That left me with Canada. The fact that Canada is officially bilingual interests me. I deduced that it would make the country more tolerant of diversity. I sent out my application with shaky hope. I was not sure if I would survive the cold here. But then, with global warming, it should get warmer, ya? Oops, it turns out otherwise. Today, a shop owner just told me that it is forecasted that this Canadian winter will be the coldest in 1000* years! What are the odds? So if I survive this winter, I should be here for good.

*Note: This is an exaggeration. Apparently Environment Canada, the Canadian weather office, had predicted that this winter will be the coldest in 15 years due to the effects of La Nina. The global warming trend still holds, just that the La Nina brings minor fluctuations to that trend.


If you're interested in coming to Canada, do check out the Federal Skilled Migrants list of desired skills. Do it fast! They introduced a quota in 2009 early-2010 for 29K migrants under this category for the next 12 months, but in June-2010 it was further tightened to 20K.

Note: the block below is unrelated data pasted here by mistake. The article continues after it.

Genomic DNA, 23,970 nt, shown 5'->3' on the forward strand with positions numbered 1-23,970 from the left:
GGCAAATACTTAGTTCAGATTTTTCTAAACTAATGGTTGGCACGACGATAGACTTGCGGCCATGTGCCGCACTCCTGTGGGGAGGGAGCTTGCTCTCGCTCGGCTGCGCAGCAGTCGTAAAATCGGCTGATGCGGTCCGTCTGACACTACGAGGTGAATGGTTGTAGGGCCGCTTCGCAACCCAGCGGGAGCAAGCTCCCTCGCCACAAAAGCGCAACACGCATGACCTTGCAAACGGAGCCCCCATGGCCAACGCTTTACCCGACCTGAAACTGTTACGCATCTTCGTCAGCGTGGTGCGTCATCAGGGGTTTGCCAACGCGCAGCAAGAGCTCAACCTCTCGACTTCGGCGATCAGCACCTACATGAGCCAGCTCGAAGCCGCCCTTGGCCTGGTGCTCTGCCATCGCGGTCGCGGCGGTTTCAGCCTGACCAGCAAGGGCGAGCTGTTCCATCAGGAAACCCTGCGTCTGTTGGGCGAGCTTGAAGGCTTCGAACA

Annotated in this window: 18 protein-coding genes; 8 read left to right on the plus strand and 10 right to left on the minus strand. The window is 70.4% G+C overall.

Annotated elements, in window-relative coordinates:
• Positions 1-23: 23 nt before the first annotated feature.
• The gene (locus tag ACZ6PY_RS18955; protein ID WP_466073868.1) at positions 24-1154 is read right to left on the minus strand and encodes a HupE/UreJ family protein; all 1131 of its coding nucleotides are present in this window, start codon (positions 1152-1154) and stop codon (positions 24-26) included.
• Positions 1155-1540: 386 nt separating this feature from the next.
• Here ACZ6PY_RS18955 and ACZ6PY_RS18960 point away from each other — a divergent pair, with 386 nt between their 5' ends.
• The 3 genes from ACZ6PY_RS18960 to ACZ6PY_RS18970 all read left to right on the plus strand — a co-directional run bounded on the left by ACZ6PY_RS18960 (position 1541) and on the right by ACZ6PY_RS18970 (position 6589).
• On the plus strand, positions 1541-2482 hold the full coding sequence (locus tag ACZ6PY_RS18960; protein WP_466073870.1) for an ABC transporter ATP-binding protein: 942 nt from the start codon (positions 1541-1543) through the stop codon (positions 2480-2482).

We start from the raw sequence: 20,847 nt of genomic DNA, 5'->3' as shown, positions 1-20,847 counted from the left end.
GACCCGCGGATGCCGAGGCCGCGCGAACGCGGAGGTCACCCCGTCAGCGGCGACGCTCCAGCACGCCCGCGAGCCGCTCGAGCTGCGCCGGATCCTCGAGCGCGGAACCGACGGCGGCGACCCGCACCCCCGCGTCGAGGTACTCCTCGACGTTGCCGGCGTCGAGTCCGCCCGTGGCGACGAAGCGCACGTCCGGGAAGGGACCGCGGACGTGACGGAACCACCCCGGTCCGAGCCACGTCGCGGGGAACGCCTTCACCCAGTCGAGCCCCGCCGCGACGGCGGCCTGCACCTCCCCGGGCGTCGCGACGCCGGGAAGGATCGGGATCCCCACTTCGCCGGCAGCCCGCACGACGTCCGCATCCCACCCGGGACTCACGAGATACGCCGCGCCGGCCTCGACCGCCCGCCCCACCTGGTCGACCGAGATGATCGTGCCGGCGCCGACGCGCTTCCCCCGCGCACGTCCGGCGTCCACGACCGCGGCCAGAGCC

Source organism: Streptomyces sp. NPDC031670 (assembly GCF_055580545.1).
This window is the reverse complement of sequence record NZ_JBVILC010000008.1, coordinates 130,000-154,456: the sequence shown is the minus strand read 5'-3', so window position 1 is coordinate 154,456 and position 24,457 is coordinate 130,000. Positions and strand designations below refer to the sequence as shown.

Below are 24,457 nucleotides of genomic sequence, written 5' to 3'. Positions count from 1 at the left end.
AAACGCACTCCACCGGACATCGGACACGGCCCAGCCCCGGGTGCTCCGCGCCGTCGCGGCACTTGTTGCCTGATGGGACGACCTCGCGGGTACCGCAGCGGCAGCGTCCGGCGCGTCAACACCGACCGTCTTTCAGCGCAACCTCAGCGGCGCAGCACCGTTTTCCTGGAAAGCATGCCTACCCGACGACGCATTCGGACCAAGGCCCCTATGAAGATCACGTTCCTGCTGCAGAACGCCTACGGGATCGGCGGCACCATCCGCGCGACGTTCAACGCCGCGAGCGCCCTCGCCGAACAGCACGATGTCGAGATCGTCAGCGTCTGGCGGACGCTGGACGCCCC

Ever got the feeling that you're in the right place, at the right time? I am feeling it now.

Canadian nursing boards and association

I have had several nurses in Singapore asking me how to get a nursing license in Canada. See below for sections on British Columbia (BC), Ontario, Alberta, and  Canada-wide information.


(I) British Columbia

This section is for the nurses who want to come over to British Columbia, Canada.

In Singapore we have Singapore Nurses Board. In British Columbia, there are 3 4 nursing boards depending on the type of nurse that you are.

College of Registered Nurses of British Columbia (CRNBC)
[Note added on 25-Mar-2013: For more information about obtaining registration with CRNBC, please attend their free "General InformationSessions" (every 3rd Friday of the month) held at CRNBC office.]

College of Registered Psychiatric Nurses of BC (CRPNBC)

College of Midwives of British Columbia (CMBC)

College of Licensed Practical Nurses BC (CLPNBC) - The equivalent of Enrolled Nurses in Singapore


(II) Ontario

Toronto, Ontario is also a popular migration destination. Here's the nursing board in Ontario.

College of Nurses of Ontario

See also: Ontario Immigration - Working as a Nurse in Ontario


(III) Alberta

Alberta is a booming province, thanks to oil. Lots of job opportunities, no provincial tax and better minimum wages.

College and Association of Registered Nurses of Alberta


(IV) Canada

The equivalent of Singapore Nurses Association in Canada is similarly named.

Canadian Nurses Association (CNA)

[Addendum 27-March-2011]
The following url from CNA gives an overview to international applicants on becoming a Registered Nurse or Midwife in Canada.